As if irritated by my confusion – the situation is so clear to him – he shrugs. ‘Look, lady, these things happen.’ I stare at this agent of fate incredulously.

She wants to know where I keep my jewellery. ‘I don’t have any,’ I say, thinking of the watch, gold bracelet and earrings that I am wearing, that I wore that other day, too, and inadvertently saved from thieves. ‘All my jewellery was stolen four months ago in a break-in.’ And then I turn to him, as if conversationally. ‘Was it you who took it?’

‘I’ve never robbed you before,’ he says self-righteously, and goes into the other room.

She turns my purse upside down over the couch, sending a cascade of junk onto the clean upholstery. Sitting on the arm of the couch, she sifts through the crumbling map, the little bottles, the twisted letters, looking for chequebooks, which she pockets. She squeezes the purse and discovers a zippered compartment. Extracting a flat, blue plastic container, she asks: ‘What’s this?’ I tell her what it is with a mixture of emotions that is new to me – embarrassment, impatience, fear (will she rip it up?) and a flicker of almost amusement.

‘Oh,’ she says, and throws it down with the other junk.

I do not intend to speak, but my lament escalates – that this is awful, that I need to pick up my children. He runs over and covers my mouth. ‘She’s making too much noise.’ I try to stop, and he says: ‘Okay. We’re going to leave, and I want you to stay sitting down.’ To her: ‘I’ll tie her up.’ He rips the telephone out of the wall and makes as if to tie me up with the cord. And I say, choked: ‘Don’t tie me up. I won’t move.’ He looks at me for a moment and throws the phone down.

Then she is standing above me, fixing me hard with her eyes. ‘Don’t you fuck us over. If you fuck us over we have relatives we can send after you.’

I am falling into her eyes, above the little pinched cheeks. And I say: ‘I won’t fuck you over.’ She leaves the room and the flat. As they lock the mortice, I hear her tell him: ‘Throw the keys through the hole. She has to get her children from the airport.’

I sit there for a moment, obediently. Then I peep into my bedroom, where the drawers are pulled open, clothes tumbled over the floor, closet doors ajar. I will call the police. The flat above, my children’s flat, has a separate phone. I go into the hall, find the keys on the floor, unlock myself, and go upstairs. There’s a hole in the wall there, too, and all the dreary outrage of broken plaster. I call 999, and they ask what service I want. ‘The police,’ I answer. My voice sounds awful. The operator takes my name and address and asks if I am sure that the robbers are not in the flat. Then she wants a description.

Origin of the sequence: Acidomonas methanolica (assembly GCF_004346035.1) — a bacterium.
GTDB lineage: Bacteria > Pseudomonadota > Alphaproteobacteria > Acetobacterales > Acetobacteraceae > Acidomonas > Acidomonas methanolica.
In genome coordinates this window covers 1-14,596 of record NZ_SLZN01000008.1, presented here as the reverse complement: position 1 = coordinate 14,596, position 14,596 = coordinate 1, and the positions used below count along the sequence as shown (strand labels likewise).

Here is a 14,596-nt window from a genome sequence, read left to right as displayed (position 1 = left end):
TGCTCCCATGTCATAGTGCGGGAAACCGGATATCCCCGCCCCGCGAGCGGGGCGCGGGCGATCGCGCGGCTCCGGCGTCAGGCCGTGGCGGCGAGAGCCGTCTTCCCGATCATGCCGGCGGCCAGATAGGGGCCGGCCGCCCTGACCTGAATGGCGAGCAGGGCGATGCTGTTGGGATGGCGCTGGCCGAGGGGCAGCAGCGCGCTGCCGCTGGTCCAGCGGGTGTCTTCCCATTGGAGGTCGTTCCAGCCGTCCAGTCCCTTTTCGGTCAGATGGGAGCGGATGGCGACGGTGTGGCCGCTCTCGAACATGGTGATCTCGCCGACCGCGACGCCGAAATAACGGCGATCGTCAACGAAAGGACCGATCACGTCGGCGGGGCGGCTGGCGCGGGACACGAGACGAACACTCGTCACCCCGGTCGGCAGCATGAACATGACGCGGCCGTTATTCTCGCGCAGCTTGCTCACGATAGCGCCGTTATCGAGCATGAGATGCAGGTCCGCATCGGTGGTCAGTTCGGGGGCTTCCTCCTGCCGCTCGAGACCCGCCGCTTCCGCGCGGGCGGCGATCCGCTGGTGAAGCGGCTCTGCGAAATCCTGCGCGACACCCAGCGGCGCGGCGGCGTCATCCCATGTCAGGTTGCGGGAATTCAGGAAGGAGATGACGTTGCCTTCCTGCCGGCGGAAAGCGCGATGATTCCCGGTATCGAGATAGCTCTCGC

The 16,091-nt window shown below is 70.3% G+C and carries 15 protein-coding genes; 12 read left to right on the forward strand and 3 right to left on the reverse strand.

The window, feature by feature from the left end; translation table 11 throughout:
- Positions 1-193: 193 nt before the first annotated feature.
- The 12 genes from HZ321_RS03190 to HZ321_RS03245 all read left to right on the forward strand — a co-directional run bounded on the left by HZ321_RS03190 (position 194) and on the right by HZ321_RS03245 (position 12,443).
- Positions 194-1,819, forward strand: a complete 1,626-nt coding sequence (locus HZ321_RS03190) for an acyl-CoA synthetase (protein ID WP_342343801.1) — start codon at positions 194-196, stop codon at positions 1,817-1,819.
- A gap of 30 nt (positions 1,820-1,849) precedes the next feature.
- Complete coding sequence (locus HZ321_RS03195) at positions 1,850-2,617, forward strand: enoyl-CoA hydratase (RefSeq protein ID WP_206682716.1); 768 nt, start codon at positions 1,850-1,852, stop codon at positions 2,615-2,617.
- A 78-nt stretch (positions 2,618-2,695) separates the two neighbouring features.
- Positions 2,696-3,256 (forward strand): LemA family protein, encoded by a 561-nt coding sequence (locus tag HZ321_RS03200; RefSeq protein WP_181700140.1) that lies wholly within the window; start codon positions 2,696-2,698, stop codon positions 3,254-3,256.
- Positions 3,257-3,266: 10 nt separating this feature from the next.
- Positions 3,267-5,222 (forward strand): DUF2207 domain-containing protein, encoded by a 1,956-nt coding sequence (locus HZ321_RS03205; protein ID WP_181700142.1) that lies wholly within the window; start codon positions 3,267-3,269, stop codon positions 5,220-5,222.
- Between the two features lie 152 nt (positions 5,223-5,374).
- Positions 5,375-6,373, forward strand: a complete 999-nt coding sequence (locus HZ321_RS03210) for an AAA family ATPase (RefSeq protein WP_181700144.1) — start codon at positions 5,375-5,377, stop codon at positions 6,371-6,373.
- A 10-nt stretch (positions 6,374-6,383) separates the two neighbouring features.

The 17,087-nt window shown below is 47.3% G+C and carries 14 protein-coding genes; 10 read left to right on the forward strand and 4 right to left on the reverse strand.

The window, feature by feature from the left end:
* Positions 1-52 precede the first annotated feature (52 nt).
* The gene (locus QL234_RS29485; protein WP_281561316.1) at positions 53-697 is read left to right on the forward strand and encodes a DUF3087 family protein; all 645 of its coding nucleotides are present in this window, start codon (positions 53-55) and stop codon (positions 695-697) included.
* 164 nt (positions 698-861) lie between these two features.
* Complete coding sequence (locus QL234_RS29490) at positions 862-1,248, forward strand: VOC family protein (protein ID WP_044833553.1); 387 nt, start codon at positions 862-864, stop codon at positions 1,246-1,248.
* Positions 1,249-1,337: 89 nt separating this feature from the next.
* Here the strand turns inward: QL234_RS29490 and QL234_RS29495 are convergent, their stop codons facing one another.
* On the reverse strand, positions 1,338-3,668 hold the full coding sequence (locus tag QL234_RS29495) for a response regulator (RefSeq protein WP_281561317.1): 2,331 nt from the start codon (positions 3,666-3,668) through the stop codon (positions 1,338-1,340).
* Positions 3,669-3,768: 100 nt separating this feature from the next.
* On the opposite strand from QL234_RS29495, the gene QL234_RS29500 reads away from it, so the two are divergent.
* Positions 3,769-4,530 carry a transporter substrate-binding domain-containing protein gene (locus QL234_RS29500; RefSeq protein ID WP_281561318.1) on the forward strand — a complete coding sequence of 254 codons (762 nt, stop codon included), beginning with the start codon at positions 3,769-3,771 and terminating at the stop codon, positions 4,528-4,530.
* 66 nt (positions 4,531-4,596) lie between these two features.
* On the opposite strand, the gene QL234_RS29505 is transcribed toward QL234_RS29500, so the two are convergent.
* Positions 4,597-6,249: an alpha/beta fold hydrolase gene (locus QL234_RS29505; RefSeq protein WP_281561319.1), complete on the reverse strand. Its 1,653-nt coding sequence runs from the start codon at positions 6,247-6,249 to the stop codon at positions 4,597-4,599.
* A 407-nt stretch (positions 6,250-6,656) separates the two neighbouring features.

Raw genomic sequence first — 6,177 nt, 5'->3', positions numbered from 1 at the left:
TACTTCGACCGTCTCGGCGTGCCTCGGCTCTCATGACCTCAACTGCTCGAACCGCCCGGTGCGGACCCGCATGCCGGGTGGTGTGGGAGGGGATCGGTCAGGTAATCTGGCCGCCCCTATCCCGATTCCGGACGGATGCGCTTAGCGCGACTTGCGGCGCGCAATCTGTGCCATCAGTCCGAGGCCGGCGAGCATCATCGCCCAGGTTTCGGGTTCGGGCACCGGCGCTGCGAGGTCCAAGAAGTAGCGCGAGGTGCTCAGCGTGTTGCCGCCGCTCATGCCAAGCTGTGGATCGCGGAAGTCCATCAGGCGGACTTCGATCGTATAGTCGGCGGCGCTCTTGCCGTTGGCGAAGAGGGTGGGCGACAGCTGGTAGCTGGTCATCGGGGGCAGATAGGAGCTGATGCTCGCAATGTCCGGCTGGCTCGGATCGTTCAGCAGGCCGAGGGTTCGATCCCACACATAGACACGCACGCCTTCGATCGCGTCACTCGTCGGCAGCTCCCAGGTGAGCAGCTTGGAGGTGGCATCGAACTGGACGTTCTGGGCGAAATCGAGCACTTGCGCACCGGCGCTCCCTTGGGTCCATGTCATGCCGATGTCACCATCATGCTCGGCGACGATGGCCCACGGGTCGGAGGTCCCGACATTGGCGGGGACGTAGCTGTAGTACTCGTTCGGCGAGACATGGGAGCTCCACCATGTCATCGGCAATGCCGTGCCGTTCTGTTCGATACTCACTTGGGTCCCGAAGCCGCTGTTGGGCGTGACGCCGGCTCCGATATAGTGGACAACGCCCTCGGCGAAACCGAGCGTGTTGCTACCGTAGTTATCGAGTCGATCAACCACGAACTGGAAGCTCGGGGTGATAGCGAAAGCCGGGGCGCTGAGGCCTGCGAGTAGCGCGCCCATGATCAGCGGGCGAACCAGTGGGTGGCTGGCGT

‘A man and a woman, black, late twenties or early thirties, nice-looking.’ She will send someone.

I have an hour and a half till the plane lands, and no money, and I have to wait for the police. The last time, when my jewellery was stolen, they took two hours to arrive. I call a friend who lives nearby. He does not recognise my voice at first, but he’s on his way. I call the landlord and tell him that the walls have holes in them, and how can he expect people to live in flats where they can’t be safe? He says he’s on his way.

I go down to wait for the police in the outer doorway. Half an hour after my call to 999, they arrive: a tall black man and a white woman as small as I am. They come up the stairs and I start to cry. ‘You took half an hour to get here.’

‘Are you hurt?’ the woman asks, and I, staring at her, say no.

‘Can you give us a description of the suspects?’ he asks.

But this is wasting time. ‘I have to pick my children up at the airport. They’re landing at Heathrow and I have to get there and I have no money. The thieves stole everything, all my credit cards.’

He says soothingly: ‘First give us a description. The suspects might be out on the streets, and a patrol car could pick them up. We’ll still have time to arrange things for your children.’ He smiles kindly, obviously concerned; his uniform looks very smooth and clean. She is looking at me hard, mirroring my upset. Is she horrified at what happened or at me, with my tears, my hysteria?

‘They said they’d send people after me if I said anything.’

‘They all say that,’ she answers confidently. How can she be so sure?